A professional quality background is often one of the most noticeable differences between professional portraits and home snapshots. A cluttered wall behind your subject can ruin an otherwise great image. One of the most popular backgrounds called an "old master". An old master style background is one that appears to be a painted surface of mixed colors without any sharply defined shapes that could distract from the subject. These types of backgrounds are among the simplest to make.
Time Required: About 2 hours
Select Your FabricBefore you can begin, you must know the size backdrop you need. A good general size is 9' x 12'. Keep in mind that if you are taking full-length photographs of standing subjects or large group shots you will need a considerably larger piece of material. Once you have determined what size background you need you will purchase a piece of unbleached, 100 percent cotton muslin fabric slightly larger than your desired size. If need to sew two or more pieces together for the right size, keep in mind this seam may show in your photographs.
Hem the FabricOnce you have your fabric in the desired size you will need to hem the fabric to prevent unraveling. The easiest way to do this is to use fusible web iron-on hem. Fold the fabric over the bias tape and iron to adhere the fabric together. Then use another piece of bias tape to fold that seam over and iron again. This puts the edge of the fabric inside the hem and prevents the edges from fraying up to the hem. A single hem will work but the double hem leaves a much nicer edge.
Wash the FabricWash your fabric in cold water with a small amount of detergent. This will remove any stiffening agents in the fabric and help the dye later on. Do NOT dry the fabric.
Prepare the DyeThere are many different fabric dyes on the market. Feel free to use your favorite one, just follow the instructions carefully. For these instructions, I used Rit brand dye. Use a container large enough to cover your fabric in liquid. Pour in the dye power and add very hot water to fill about half of your container. Mix completely using a broomstick or a large wooden dowel.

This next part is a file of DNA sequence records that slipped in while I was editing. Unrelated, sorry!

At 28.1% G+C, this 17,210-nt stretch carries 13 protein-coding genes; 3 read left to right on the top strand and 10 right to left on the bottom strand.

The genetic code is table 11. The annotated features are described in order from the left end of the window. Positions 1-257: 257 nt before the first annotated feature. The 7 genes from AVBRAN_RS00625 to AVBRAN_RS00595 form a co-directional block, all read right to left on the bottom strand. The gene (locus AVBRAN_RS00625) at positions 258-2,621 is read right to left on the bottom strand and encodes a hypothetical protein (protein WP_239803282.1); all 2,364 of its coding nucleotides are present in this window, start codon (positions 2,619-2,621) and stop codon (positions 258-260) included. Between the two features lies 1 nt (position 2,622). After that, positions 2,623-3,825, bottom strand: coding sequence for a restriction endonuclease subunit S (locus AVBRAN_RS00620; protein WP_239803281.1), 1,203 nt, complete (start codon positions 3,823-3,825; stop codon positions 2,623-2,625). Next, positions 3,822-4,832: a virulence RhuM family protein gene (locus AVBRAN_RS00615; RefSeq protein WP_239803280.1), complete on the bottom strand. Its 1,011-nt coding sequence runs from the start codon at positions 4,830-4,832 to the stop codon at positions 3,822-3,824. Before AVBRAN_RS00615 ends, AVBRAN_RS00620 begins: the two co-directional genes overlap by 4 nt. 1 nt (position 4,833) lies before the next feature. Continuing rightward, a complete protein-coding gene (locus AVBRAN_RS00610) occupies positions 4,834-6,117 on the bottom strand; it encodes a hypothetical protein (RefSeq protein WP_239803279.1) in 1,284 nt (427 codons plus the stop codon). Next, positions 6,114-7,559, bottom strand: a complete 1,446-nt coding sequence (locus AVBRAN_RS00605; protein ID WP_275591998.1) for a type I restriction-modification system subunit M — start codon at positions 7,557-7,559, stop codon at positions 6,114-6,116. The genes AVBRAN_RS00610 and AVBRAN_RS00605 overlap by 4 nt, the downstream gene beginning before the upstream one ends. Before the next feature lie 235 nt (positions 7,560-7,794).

Tie the FabricWad up your fabric and use the yarn pieces to tie it so that it will remain bunched up. Any areas you can see or that are only loosely tied will be died. There is no specific pattern to tying the fabric and randomness is a plus. Just remember that you will need spots free of dye for your remaining colors to adhere.
Dye the FabricCarefully place your fabric in the dye container and use the dowel to push the fabric into the mixture. Allow the fabric to remain in the pot 30 seconds and then begin carefully stirring the fabric so that every part has had at least 2 minutes under the dye. If you want a darker color you can replace the fabric in the dye a few more minutes.
Rinse the FabricBe sure to wear gloves for this step. Carefully remove the fabric from the dye and remove the yarn. Spread the fabric across a clothesline or a bar set across the top of your shower. Rinse the fabric until the water runs clear. The fabric may be much darker than you wanted when you first remove it from the dye but it will lighten as you rinse out the excess dye. Once the water runs clear, wring out the excess water.
Additional ColorsTo add the additional colors of your background, retie the fabric so that new white areas show and the already dyed areas are hidden. Then return to step four and repeat with each color, moving from lightest to darkest. When you have completed all the colors, continue to step nine.
Dry the FabricDry the fabric in your dryer on hot to help set the dye. Be aware that some dye may transfer to the inside of your dryer drum. However, it will eventually wear off and I have never had a problem with it transferring to any clothing.
Care of Your New BackgroundYour new background is ready for use. To care for it simply wash it in cold water with mild detergent and dry on medium or low.
What You Need
- Fabric dye
- Bucket or other container for dye
- Rubber gloves
- Large dowel or broom handle for stiring
- Fusible web